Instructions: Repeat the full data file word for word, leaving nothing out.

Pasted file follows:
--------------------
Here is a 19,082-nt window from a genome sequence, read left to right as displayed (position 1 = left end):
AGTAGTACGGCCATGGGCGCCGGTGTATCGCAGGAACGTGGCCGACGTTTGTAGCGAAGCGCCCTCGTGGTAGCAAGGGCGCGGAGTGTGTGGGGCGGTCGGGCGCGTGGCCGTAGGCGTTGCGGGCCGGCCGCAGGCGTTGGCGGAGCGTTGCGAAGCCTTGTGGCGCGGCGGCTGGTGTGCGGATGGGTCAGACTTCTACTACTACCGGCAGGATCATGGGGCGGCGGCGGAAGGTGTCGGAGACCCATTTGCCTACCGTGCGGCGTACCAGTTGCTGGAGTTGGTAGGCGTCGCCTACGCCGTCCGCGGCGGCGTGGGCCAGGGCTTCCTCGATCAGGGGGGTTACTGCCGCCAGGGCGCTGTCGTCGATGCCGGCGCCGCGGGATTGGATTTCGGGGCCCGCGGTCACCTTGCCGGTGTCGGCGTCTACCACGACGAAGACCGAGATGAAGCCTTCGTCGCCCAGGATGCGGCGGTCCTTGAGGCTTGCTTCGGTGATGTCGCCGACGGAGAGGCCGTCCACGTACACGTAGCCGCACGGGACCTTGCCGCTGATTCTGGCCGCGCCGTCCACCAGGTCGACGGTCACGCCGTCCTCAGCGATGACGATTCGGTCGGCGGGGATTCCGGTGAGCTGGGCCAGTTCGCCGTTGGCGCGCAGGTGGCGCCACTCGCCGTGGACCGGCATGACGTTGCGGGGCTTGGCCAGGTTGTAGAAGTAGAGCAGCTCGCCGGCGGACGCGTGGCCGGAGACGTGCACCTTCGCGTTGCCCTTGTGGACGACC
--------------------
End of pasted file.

Here is a 19,082-nt window from a genome sequence, read left to right as displayed (position 1 = left end):
AGTAGTACGGCCATGGGCGCCGGTGTATCGCAGGAACGTGGCCGACGTTTGTAGCGAAGCGCCCTCGTGGTAGCAAGGGCGCGGAGTGTGTGGGGCGGTCGGGCGCGTGGCCGTAGGCGTTGCGGGCCGGCCGCAGGCGTTGGCGGAGCGTTGCGAAGCCTTGTGGCGCGGCGGCTGGTGTGCGGATGGGTCAGACTTCTACTACTACCGGCAGGATCATGGGGCGGCGGCGGAAGGTGTCGGAGACCCATTTGCCTACCGTGCGGCGTACCAGTTGCTGGAGTTGGTAGGCGTCGCCTACGCCGTCCGCGGCGGCGTGGGCCAGGGCTTCCTCGATCAGGGGGGTTACTGCCGCCAGGGCGCTGTCGTCGATGCCGGCGCCGCGGGATTGGATTTCGGGGCCCGCGGTCACCTTGCCGGTGTCGGCGTCTACCACGACGAAGACCGAGATGAAGCCTTCGTCGCCCAGGATGCGGCGGTCCTTGAGGCTTGCTTCGGTGATGTCGCCGACGGAGAGGCCGTCCACGTACACGTAGCCGCACGGGACCTTGCCGCTGATTCTGGCCGCGCCGTCCACCAGGTCGACGGTCACGCCGTCCTCAGCGATGACGATTCGGTCGGCGGGGATTCCGGTGAGCTGGGCCAGTTCGCCGTTGGCGCGCAGGTGGCGCCACTCGCCGTGGACCGGCATGACGTTGCGGGGCTTGGCCAGGTTGTAGAAGTAGAGCAGCTCGCCGGCGGACGCGTGGCCGGAGACGTGCACCTTCGCGTTGCCCTTGTGGACGACC